Review and images by bmathison1972; edited by Suspsy
In 2023, CollectA added Anomalocaris canadensis to its growing collection of Paleozoic invertebrates, following fellow arthropod Redlichia and mollusks Passaloteuthis, Pleuroceras, Orthoceras, Cooperoceras, and Pravitoceras (not to mention an extant nautilus and horseshoe crab). At this point A. canadensis probably doesn’t need much of an introduction on the Blog (I myself have reviewed it three times previously). In brief review, A. canadensis is a Cambrian animal that belongs to the Dinocaridida, a sister group to, or more likely nestled within, Arthropoda. They are believed to have been predators on trilobites and other benthic invertebrates on the sea floor.
When this figure was first announced, it was met with mixed reviews. Casual collectors (or non-collectors) of prehistoric invertebrates praised it, but those of us who specialize in this group quickly saw it as a nearly decade out-of-date reconstruction (more on that in just a sec). The body length (excluding flaps and appendages) is approximately 11.0 cm for a scale of 1:3.5 for a large specimen.
The texture is nice, and the paint job is subtle enough to as not be too flashy or too plain; various shades of red are common for reconstructions of Anomalocaris in both plastic and two-dimensional artwork. The underside and dorsal median stripe are a yellow-green and the eyes are blue and yellow with evidence of a pseudopupil (a lighting artifact that reveals which ommatidia in a compound eye are aligned with the axis along which the animal is viewing).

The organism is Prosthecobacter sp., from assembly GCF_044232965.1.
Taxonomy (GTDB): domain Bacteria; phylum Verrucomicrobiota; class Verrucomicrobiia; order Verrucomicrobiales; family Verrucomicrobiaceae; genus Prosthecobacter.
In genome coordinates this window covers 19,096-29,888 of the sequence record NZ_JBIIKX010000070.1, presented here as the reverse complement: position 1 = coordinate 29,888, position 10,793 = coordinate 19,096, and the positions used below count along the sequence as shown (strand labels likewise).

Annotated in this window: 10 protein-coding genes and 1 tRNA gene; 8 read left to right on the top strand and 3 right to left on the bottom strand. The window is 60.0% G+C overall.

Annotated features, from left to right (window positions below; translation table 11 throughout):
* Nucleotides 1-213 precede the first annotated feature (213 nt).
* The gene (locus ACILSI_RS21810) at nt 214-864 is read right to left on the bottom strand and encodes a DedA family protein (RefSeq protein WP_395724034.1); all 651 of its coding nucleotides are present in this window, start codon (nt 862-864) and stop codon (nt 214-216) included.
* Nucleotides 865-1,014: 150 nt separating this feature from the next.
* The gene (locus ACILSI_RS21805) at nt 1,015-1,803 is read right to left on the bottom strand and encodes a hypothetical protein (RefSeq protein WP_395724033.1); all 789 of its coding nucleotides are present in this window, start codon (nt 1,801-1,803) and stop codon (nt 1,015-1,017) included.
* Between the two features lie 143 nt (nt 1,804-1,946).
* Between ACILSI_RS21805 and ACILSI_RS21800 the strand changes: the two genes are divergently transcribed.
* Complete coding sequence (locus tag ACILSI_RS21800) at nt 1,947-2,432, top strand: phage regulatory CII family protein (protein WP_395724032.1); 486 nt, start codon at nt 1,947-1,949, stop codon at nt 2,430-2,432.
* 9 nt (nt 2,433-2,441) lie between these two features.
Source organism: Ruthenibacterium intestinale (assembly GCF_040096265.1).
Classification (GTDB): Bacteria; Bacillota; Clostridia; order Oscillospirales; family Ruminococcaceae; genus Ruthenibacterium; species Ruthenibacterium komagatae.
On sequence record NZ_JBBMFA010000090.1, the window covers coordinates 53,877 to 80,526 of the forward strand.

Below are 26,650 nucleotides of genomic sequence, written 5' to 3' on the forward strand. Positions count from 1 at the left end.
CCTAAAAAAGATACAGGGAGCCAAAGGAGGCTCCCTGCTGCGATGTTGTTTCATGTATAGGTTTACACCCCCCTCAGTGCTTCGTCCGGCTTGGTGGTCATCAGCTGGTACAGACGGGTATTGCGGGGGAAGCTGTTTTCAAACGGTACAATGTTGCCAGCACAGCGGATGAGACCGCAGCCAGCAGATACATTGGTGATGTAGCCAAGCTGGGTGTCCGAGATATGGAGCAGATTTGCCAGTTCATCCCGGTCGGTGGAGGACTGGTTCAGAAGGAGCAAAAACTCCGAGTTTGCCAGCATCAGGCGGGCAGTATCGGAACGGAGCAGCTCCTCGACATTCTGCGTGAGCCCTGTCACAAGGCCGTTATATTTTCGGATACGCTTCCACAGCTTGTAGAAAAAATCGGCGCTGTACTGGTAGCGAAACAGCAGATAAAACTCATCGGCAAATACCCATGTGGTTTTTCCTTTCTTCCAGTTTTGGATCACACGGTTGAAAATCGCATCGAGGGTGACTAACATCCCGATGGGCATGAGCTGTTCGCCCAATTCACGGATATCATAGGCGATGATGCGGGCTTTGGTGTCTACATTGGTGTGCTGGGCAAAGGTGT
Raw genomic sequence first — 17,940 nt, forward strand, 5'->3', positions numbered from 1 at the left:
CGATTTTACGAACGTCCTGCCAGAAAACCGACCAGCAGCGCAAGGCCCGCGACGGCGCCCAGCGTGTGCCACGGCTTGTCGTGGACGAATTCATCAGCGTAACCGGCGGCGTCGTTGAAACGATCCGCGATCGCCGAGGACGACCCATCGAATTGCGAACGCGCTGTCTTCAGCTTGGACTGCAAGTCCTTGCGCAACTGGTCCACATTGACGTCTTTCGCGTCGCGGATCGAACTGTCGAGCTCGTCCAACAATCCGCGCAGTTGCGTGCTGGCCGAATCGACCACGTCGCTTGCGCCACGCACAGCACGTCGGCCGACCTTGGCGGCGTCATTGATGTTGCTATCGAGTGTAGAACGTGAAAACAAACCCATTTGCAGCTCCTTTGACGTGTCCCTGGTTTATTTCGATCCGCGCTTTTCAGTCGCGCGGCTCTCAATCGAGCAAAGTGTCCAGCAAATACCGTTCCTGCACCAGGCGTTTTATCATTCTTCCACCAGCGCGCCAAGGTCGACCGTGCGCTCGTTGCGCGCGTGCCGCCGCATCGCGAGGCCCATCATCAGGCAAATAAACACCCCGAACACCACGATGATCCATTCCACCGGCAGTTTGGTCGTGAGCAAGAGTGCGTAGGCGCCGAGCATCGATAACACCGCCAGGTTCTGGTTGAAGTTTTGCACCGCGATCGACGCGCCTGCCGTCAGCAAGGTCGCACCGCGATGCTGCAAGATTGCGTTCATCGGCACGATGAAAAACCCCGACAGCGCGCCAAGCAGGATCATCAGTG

I previously mentioned that this 2023 model is essentially a decade old in its depiction. Before we look at what it got wrong, let’s look at what it got right. The undulating body shape is probably accurate for how the animal moved. The eyes are faceted as they should be, and the oral cone is triradiate. There are three pairs of tail flaps.
Now, what did it get wrong? The frontal area is missing an ovoid sclerite and the frontal appendages don’t have enough segments. The neck has only two pairs of flaps (should be three), and the main trunk has 11 pairs of flaps (should be at least 13, but it’s hard to say how many there were in total as they get smaller towards the tail and harder to decipher in fossils). Also, the shape of the tail flaps is incorrect (terminally, they should be angulate and not bluntly rounded).
Here is a table comparing the features of A. canadensis (as the time of this writing), with today’s CollectA model and two more recent versions, those by Takara Tomy A.R.T.S (Great Old Sea, 2020) and F-toys (Moveable Ancient Creatures, 2022):
|Feature||A. canadensis||CollectA (2023)||F-toys (2022)||Takara (2020)|
|Number of pairs of neck flaps||3||2||2||3|
|Number of pairs of trunk flaps||> 13||11||12||11|
|Number of segments in frontal appendage||14||11||13||14|
|Number of pairs of tail flaps||3||3||3||3|
|Shape of tail flaps||Angulate||Broadly rounded||Mixed (two pairs angulate)||Angulate|
1Difficult feature to capture on smaller figures
2Difficult to interpret on this figure
As a ‘neocompletist’ when it comes to arthropod figures, I decided to get this figure. I also want to encourage companies like CollectA to make more invertebrates. However, if you are a synoptic collector who is looking for accuracy, I would not recommend this piece. My first choice would be the Takara figure, followed by the F-toys figure. A third choice, albeit also not very accurate, would be 2015 Kaiyodo Great Leaps Forward figure. The Takara and F-toys figures require assembly and are articulated, and the Kaiyodo figure has minimal assembly. If you favor solid-piece figures, this CollectA version might be just be the one for you after all. Also, since the CollectA figure wasn’t produced by a Japanese company, it might be more readily available on a worldwide basis and cheaper (eventually, it only release earlier this month).